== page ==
Skinny Streets: New Study Finds Narrower Lanes Improve Traffic Safety

January 17, 2024 | Article by Chain | Cohn | Clark staff | News & Media , Tips & Information

Skinny Streets: New Study Finds Narrower Lanes Improve Traffic Safety

A new national study has revealed that narrower lanes on roads do not increase the risk of accidents and, in fact, can reduce traffic crashes in certain cases.

The new report by researchers at Johns Hopkins Bloomberg School of Public Health sheds light on the impacts of reducing vehicle lane widths in urban areas. The key finding of the study is that there is no evidence narrower lanes are associated with more crashes. Specifically, the research found no significant difference in crashes between streets with 9-foot, 10-foot or 11-foot lanes. However, a change from 9-foot to 12-foot lanes did increase crashes.

“This study highlights the immense potential for saving lives and reducing injuries on our local roads, making it clear that we must prioritize these changes for the well-being of our community,” said Matt Clark, managing partner and attorney at the Law Office of Chain | Cohn | Clark. “Narrower lanes not only can reduce accidents but can also pave the way for more pedestrian and cyclist-friendly streets. It’s a win-win for everyone who uses our roads.”

Researchers analyzed 1,117 street sections across seven diverse U.S. cities, collecting detailed data on lane widths and roadway design characteristics. They then used statistical models to analyze the relationship between lane width and the number of crashes, controlling for factors like traffic volume, speed limits, and roadside design features. The report summarizes the findings of a major research project investigating whether and to what extent existing vehicle lanes can be narrowed without adversely impacting traffic safety.

The findings have immediate policy implications and open the door to safer and more efficient roadways, offering a transformative path for urban planning and transportation policy, traffic safety experts say.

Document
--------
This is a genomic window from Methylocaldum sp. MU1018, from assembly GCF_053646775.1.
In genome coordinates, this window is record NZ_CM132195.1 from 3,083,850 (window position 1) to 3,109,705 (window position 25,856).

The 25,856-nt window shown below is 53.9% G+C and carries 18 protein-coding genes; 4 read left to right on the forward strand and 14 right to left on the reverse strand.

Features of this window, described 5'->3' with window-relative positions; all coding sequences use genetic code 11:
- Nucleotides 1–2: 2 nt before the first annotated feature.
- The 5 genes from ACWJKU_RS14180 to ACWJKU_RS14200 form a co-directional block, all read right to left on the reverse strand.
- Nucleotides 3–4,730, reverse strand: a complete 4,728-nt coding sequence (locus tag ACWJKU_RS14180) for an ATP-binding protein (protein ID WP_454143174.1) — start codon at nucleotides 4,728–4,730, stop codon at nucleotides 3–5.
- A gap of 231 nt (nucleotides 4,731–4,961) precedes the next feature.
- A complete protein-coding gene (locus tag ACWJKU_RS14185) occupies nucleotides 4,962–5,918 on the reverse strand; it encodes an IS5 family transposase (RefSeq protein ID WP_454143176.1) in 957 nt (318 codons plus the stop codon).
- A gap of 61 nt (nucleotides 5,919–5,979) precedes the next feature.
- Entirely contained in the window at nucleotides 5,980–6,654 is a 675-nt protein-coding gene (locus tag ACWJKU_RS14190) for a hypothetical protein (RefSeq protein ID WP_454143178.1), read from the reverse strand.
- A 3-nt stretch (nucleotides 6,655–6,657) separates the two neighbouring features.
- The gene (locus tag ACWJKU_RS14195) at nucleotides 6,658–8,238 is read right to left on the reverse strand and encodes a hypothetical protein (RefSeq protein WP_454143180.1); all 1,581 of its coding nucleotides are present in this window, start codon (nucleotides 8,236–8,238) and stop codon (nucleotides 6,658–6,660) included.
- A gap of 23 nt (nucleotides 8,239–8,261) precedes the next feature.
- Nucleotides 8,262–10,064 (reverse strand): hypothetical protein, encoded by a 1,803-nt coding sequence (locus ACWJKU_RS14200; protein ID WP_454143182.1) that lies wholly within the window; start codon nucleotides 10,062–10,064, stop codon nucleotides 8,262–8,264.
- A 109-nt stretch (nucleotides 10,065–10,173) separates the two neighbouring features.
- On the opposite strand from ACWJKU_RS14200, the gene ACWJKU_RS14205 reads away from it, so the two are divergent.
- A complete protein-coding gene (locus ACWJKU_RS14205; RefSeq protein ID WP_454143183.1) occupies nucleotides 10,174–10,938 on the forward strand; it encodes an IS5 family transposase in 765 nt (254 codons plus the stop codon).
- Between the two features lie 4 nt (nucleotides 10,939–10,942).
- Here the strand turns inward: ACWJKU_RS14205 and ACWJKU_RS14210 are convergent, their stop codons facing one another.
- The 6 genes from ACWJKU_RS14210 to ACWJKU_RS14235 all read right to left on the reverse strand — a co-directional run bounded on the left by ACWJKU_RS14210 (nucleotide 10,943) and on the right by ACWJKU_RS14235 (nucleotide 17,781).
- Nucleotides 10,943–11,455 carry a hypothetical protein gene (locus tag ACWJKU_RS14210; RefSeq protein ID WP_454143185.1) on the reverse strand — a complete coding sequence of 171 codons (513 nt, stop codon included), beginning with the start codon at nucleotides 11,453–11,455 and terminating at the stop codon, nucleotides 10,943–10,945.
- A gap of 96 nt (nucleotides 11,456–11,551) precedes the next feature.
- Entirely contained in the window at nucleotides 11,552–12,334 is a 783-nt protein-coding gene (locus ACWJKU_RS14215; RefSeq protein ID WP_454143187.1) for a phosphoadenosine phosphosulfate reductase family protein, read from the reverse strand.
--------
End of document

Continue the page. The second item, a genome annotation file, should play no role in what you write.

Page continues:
The motivation behind the study is the constant competition for space within urban roadways’ rights-of-way between different modes of transportation. In most American cities, the automobile has historically won this competition, making it challenging to find space for bike lanes and sidewalks. However, with the recent growth in demand for biking and walking, cities are looking for opportunities to reallocate space to these active modes. One potential solution is reducing vehicle lane widths, which can free up space for pedestrians and cyclists. But concerns persist about the traffic safety impacts of this approach.

Interestingly, the study also found the relationship between lane width and crashes varies by speed limit. For streets with speed limits of 20-25 mph, lane widths had no significant impact on crashes. But on streets with 30-35 mph speed limits, those with 10-, 11- or 12-foot lanes had more crashes than streets with 9-foot lanes.

The researchers conclude that, with proper attention to roadway context, lane widths can potentially be reduced without compromising safety. They suggest the best opportunities are urban streets with higher speed limits of 30-35 mph that do not serve as major freight or transit corridors. Narrowing lanes on these roads could improve conditions for biking and walking.

As reported by Chain | Cohn | Clark, the number of people killed on U.S. roads in 2021 — 42,915 — was also 10% higher than the year before, and the largest annual percentage increase since 1975 when such tracking began. At the same time, a nationwide study lists Bakersfield as the No. 2 most dangerous metropolitan area in the United States to be a pedestrian. And even more, Bakersfield lays claim to being No. 1 on the list of worst driving cities, according to a report on the 70 best and worst driving cities in the nation.

In all, this new research provides rigorous evidence that with thoughtful design, lane width reductions can be a win-win, improving walking and biking opportunities while maintaining traffic safety. As cities across the country look to build more sustainable, multimodal transportation networks, this report offers an encouraging path forward. While more research is still needed, these findings suggest revisiting lane width standards offers real promise to support the shifting transportation priorities of the 21st century.


If you or someone you know is injured in an accident at the fault of someone else, or injured on the job no matter whose fault it is, contact the attorneys at Chain | Cohn | Clark by calling (661) 323-4000, or fill out a free consultation form, text, or chat with us at